Robert Downey Jr. on 'Tropic Thunder': '90 percent of my black friends' thought it 'was great'

It's been over a decade since Tropic Thunder was released and Ben Stiller's satirical look at Hollywood still ruffles feathers. Robert Downey Jr. appears in blackface for the majority of the movie as Kirk Lazarus, a white method actor who had "pigmentation alteration" surgery so he can play a black character in a new film. Downey dissected his controversial role on The Joe Rogan Experience podcast during which he called the whole thing "an offensive nightmare," but noted how it put "a blasting cap" on the issue of blackface.

"When Ben called and said, 'Hey I’m doing this thing' and, you know, I think Sean Penn had passed on it or something. Possibly wisely. And I thought, 'Yeah, I’ll do that'... and then I started thinking, 'This is a terrible idea, wait a minute,'" Downey recalled.

"And then I thought, 'Well hold on dude, get real here, where is your heart?' And my heart is... I get to be black for a summer in my mind, so there’s something in it for me," he continued. "The other thing is, I get to hold up to nature the insane, self-involved hypocrisy of artists and what they think they’re allowed to do on occasion. Just my opinion."

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The 54-year-old Iron Man star added, "And also Ben, who is a masterful artist and director... it was impossible to not have it be an offensive nightmare of a movie. And 90 percent of my black friends were like, 'Dude, that was great.'"

TROPIC THUNDER, Robert Downey Jr., 2008, © DreamWorks/courtesy Everett Collection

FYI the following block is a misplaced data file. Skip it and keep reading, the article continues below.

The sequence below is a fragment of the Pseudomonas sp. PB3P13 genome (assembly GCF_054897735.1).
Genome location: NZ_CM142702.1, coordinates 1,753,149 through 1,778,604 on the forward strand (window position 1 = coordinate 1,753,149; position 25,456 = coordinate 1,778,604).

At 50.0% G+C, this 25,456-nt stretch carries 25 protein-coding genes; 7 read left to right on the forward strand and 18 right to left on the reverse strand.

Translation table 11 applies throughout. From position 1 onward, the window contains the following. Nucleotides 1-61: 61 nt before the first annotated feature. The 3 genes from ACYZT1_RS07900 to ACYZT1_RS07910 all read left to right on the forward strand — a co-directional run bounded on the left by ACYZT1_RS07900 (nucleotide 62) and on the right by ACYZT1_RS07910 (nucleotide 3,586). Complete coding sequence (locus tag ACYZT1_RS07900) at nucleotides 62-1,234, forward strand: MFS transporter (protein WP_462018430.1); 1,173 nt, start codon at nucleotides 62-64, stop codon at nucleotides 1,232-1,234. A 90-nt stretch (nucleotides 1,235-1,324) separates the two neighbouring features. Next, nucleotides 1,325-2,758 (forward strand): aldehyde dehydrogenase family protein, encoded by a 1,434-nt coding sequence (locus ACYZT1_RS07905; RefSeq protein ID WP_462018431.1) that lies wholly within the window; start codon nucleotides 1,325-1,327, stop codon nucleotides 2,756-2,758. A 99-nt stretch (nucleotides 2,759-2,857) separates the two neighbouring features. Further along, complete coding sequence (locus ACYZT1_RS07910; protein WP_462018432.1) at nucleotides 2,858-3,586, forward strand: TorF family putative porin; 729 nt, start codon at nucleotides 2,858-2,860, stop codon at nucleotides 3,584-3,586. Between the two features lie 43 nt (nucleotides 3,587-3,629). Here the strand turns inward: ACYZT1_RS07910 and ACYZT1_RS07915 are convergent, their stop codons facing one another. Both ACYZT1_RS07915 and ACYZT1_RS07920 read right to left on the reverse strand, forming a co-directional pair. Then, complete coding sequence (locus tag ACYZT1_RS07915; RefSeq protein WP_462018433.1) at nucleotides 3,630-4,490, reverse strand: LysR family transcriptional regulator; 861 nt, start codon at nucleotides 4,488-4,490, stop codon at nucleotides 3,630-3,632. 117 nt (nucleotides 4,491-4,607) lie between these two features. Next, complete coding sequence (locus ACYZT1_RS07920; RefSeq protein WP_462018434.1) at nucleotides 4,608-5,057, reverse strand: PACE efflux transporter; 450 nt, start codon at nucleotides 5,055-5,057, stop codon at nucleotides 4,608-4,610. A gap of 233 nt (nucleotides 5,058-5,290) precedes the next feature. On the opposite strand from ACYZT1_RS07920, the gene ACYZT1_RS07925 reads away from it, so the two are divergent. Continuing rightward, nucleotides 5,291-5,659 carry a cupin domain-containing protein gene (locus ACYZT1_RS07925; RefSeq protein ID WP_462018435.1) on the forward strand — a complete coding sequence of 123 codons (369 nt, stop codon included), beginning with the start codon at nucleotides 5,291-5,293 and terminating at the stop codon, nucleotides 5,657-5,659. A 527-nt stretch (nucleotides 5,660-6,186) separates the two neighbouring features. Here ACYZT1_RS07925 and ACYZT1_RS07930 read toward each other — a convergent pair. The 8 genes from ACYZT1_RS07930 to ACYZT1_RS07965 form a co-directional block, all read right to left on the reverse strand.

The other 10 percent were in the offensive nightmare category.

"I can't disagree with them, but I know where my heart was and I think that it's never an excuse to do something that is out of place and not of its time, but to me, it was just putting ... a blasting cap on — and by the way, I think White Chicks came out pretty soon after that and I was like, 'I love that,'" Downey noted. (In the 2004 comedy, Shawn and Marlon Wayans play FBI agents that go undercover as white women.)

Rogan said it's likely the last time we'll see something like that on screen.

Actors Ben Stiller (L) and Robert Downey Jr. (R) attend "Tropic Thunder" photocall at the Kursaal Palace during the 56th San Sebastian International Film Festival, 2008. (Photo by Carlos Alvarez/Getty Images)

"It's an interesting and necessary meditation on where is the pendulum?" Downey replied. "Where is the pendulum maybe cutting a little into what could be perceived as 'heart in the right place'... You know, there's a morality clause here on this planet and it's a big price to pay and I think having a moral psychology is job one. Sometimes, you just gotta go, 'Yeah, I [f*****] up.' Again, not in my defense, but Tropic Thunder was about how wrong that is."

Downey's use of blackface has garnered more outrage in recent years. When Tropic Thunder was released in 2008 it was Stiller, who both directed and starred in the movie, that upset some viewers. Disability groups protested Tropic Thunder over Simple Jack, a fictional character portrayed by Stiller who is mentally challenged, and the film's use of the "R-word."

Robert Downey Jr. as Kirk Lazarus in Tropic Thunder (Dreamworks)

"And by the way, the funny thing too was all of the heat got deflected to Ben and Simple Jack," Downey explained. "That's what people were pissed off about. And I go, 'Phew, great!' But you never know when it's going to be your time in the barrel... I've been on both sides of that coin."

Rogen asked if anybody, like his agents or managers, advised Downey not to do Tropic Thunder.

"My mother was horrified," Downey declared. "'Bobby, I’m telling ya, I have a bad feeling about this.' I was like, 'Yeah me too, mom.'“

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Overall, the actor doesn't regret making the movie.

"It was a piece of work I was doing and I cared about doing this professionally and as honestly as I could," he shared.

The Academy took notice. Downey ended up receiving his second Oscar nomination for the supporting role.